A population-based study on blood lead levels in blood donors.

BACKGROUND: Recent studies suggested that blood transfusion may represent a significant source of lead exposure in premature infants. Objectives of this study were to determine blood lead levels (BLLs) in a representative sample of blood donors and to identify risk factors associated with BLLs of 0.15 micromol/L or more. STUDY DESIGN AND METHODS: A study was conducted in 2006 to 2007 in 49 drive sites in Quebec. Individuals who qualified for blood donation were eligible to participate. Information was harvested from blood donor file and a standardized self-administered questionnaire. Lead analysis was performed by inductively coupled plasma mass spectrometry. Data on Quebec blood donors from 2003 to 2006 (n = 320,543) were used to establish a reference population. Geometric mean (GM) and 95% confidence interval (CI) were used to describe the results. The project was approved by an ethics committee. RESULTS: Of 6715 eligible individuals, 3490 participated (1392 women and 2098 men). Their mean age was 46.5 years. Results were weighted for region, sex, and age. The GM of BLLs was 0.082 micromol/L (95% CI, 0.027-0.247; range, 0.011-2.90 micromol/L). BLLs of more than 0.15 micromol/L were found in 15.5% of participants. In multivariate analysis, BLLs were mainly explained by age and sex of participants (p 0.001). A significant association was also found between BLLs and the region of residence, education level, dwelling age, occupational and leisure activities at high risk for lead exposure, smoking, and alcohol intake (p 0.001). CONCLUSION: BLL in blood donors is strongly explained by sex and age, a fact that can be taken into consideration when transfusing neonates.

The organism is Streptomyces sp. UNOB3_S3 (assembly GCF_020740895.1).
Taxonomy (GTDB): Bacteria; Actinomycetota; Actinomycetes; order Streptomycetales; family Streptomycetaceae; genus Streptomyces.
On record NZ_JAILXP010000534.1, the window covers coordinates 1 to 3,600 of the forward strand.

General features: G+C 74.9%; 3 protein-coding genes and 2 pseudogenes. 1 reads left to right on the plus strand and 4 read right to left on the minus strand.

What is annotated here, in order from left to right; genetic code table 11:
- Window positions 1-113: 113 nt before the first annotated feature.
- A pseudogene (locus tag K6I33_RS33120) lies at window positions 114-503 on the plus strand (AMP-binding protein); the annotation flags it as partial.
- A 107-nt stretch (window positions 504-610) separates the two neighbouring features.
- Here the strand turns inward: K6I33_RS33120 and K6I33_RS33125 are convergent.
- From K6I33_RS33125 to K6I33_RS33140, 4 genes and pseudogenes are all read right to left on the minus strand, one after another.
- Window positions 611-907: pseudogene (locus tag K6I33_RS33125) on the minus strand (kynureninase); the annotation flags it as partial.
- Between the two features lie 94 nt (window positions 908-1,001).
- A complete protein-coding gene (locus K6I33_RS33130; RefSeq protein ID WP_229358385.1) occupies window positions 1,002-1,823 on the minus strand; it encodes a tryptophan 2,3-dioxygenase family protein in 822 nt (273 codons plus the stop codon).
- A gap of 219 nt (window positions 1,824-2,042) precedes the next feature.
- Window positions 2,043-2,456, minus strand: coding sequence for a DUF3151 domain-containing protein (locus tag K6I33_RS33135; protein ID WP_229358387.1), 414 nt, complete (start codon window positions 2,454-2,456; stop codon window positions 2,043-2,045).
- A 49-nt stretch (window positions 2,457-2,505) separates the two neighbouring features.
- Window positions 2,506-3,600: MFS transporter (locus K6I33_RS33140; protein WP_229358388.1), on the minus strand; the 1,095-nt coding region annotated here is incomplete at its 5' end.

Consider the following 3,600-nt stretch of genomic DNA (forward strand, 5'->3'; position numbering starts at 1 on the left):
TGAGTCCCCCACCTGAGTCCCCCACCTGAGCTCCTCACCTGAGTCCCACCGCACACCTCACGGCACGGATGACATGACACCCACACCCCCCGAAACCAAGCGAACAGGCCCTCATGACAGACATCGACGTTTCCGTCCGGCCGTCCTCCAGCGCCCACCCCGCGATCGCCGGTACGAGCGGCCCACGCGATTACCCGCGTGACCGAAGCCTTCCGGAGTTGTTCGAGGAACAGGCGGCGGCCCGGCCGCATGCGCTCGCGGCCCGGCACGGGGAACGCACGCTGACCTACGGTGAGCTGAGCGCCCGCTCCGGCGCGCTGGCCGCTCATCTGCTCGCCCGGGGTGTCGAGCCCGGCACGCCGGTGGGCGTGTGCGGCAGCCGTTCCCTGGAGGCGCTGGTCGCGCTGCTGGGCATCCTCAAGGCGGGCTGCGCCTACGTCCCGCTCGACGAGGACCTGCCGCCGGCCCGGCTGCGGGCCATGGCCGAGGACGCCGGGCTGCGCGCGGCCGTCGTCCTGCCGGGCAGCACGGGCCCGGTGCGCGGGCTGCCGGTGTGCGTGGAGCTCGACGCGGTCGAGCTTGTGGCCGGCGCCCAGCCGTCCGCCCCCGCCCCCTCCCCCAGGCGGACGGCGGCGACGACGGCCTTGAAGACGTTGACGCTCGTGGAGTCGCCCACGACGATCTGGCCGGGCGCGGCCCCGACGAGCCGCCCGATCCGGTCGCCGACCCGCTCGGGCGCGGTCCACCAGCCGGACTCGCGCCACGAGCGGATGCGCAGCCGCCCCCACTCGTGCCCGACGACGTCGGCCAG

Authors (Zotero)
Delage, Gilles; Gingras, Suzanne; Rhainds, Marc
Date (Zotero)
November, 2015